Words of wisdom on Libya

WORDS OF WISDOM ON LIBYA…. Rep. Tom Marino (R-Pa.) is largely on board with U.S. intervention in Libya, but has reservations.

“Where does it stop?” he said. “Do we go into Africa next? I don’t want to sound callous or cold, but this could go on indefinitely around the world.”

First, Libya is in Africa. Second, Marino is a member of the House Foreign Affairs Committee and the House subcommittee on issues related to U.S. policy in Africa.

As it turns out, this isn’t even the worst quote I’ve seen this morning on Libya. That distinction goes to Rep. Louie Gohmert (R-Texas). Here’s what he said last night, connecting U.S. military policy with the Affordable Care Act.

“[W]hen you find out we’re being sent to Libya to use our treasure and American lives there, maybe there’s intention to so deplete the military that we’re going to need that presidential reserve officer commissioned corps and non-commissioned corps that the president can call up on a moment’s notice involuntarily, according to the Obamacare bill.”

So, let’s see. President Obama joined a coalition to intervene in Libya so he could deliberately undermine the military, creating the need for a separate, secret presidential army, which is hidden in the health reform law.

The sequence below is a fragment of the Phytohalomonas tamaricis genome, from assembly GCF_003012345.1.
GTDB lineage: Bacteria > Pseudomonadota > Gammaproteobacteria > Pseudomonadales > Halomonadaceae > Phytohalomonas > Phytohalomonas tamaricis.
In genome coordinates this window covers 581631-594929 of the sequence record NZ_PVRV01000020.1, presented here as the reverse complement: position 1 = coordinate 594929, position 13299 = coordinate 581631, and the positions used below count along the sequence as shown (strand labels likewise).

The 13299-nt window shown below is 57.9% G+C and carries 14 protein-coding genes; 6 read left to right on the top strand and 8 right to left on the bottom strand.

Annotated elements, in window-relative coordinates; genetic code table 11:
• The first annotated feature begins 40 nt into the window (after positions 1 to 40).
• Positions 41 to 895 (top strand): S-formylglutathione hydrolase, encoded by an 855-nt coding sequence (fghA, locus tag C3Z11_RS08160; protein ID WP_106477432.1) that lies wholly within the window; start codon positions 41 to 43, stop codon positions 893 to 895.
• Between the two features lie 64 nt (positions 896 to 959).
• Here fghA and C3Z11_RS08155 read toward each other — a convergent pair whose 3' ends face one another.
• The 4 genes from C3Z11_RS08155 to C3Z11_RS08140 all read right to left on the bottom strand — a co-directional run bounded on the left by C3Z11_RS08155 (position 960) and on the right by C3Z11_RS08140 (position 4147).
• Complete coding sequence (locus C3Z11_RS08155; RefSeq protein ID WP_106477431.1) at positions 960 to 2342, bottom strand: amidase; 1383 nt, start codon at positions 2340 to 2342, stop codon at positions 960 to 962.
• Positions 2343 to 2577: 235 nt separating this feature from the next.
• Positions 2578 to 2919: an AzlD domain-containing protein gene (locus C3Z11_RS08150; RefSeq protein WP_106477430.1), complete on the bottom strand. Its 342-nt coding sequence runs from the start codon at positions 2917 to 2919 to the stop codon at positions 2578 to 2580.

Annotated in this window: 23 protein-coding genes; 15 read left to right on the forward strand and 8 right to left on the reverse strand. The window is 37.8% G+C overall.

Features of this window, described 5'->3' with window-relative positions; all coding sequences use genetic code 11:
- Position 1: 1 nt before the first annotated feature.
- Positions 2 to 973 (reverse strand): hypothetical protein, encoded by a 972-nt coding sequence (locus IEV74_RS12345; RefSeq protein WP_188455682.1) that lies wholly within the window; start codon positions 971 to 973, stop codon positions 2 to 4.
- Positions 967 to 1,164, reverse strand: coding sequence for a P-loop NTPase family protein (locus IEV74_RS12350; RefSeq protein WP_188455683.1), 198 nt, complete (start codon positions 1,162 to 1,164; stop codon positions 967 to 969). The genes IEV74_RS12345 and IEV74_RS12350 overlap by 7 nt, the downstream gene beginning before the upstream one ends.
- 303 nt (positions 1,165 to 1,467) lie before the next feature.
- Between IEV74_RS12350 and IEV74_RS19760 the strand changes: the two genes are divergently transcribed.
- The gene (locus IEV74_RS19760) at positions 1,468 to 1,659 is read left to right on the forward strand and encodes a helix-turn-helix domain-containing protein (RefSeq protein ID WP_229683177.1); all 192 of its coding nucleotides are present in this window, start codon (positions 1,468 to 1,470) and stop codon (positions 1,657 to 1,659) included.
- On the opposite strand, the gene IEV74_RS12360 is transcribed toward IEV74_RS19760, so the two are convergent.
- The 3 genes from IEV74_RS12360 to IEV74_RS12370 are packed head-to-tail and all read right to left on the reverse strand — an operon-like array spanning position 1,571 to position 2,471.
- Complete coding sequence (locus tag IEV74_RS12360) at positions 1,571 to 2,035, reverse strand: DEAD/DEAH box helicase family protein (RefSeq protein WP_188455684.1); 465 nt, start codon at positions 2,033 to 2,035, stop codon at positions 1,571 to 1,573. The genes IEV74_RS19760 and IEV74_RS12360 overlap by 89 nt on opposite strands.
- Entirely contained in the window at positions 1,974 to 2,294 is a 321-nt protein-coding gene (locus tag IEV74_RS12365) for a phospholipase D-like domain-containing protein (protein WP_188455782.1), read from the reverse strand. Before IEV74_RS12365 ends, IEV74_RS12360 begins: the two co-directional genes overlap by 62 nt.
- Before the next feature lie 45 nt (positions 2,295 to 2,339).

There was no indication Gohmert was kidding.

For the record, there’s no reason to think the limited mission in Libya is in any way “depleting the military.” There’s also no provision creating a secret army in the Affordable Care Act, though it did create a health service reserve corps that could be called upon in the event of a crisis. There’s nothing nefarious about it.

Remember, Marino and Gohmert are members of Congress, responsible for helping shape policy at the federal level.

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Steve Benen

Steve Benen is a producer at MSNBC's The Rachel Maddow Show. He was the principal contributor to the Washington Monthly's Political Animal blog from August 2008 until January 2012.